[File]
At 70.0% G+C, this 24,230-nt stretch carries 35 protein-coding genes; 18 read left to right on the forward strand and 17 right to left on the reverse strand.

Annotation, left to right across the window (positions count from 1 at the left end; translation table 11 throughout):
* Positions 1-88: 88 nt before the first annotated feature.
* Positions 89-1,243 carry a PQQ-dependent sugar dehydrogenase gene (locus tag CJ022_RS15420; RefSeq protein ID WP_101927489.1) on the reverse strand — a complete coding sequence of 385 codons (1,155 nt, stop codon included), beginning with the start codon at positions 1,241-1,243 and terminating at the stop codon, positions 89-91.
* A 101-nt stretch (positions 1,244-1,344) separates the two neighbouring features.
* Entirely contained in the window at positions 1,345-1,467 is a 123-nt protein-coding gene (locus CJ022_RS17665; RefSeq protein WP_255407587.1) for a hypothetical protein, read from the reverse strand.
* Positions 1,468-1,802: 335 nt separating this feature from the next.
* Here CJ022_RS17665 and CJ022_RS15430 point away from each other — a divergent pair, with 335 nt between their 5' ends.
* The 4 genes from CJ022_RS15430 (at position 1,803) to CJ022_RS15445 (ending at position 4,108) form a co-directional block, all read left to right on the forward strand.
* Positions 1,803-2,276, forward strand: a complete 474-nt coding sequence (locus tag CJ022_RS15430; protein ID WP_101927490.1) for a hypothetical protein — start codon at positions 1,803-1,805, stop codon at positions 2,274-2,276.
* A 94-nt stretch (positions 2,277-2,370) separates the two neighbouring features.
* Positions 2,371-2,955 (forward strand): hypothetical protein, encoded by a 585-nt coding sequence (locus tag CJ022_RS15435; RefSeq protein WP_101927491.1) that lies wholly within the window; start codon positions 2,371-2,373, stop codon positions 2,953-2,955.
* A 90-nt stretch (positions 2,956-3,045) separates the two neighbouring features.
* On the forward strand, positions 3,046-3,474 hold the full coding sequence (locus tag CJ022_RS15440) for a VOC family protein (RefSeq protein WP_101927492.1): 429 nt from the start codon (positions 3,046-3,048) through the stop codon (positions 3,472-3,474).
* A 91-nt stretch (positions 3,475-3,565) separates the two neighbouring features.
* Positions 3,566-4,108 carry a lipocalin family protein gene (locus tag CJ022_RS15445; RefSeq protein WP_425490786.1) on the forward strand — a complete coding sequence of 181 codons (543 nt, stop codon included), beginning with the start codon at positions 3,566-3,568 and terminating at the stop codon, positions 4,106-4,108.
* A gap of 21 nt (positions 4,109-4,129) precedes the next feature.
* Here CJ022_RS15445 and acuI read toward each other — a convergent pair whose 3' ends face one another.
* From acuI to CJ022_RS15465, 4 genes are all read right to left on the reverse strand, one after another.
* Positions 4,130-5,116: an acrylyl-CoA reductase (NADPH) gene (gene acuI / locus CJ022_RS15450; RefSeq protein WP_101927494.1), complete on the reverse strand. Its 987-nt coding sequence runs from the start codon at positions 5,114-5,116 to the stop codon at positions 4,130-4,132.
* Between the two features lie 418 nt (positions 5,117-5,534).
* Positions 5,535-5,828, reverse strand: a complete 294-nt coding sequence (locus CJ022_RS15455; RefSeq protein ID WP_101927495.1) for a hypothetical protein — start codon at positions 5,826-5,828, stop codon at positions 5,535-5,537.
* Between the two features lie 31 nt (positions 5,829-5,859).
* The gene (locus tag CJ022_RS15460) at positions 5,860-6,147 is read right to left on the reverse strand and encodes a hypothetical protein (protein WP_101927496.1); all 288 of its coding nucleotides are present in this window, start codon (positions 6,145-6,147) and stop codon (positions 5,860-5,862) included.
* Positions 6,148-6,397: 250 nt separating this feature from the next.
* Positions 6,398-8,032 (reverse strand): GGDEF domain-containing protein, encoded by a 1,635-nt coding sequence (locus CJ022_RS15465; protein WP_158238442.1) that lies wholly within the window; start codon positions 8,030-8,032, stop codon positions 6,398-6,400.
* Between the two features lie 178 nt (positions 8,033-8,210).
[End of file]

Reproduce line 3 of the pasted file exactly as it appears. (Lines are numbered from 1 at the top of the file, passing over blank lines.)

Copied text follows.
* Positions 1-88: 88 nt before the first annotated feature.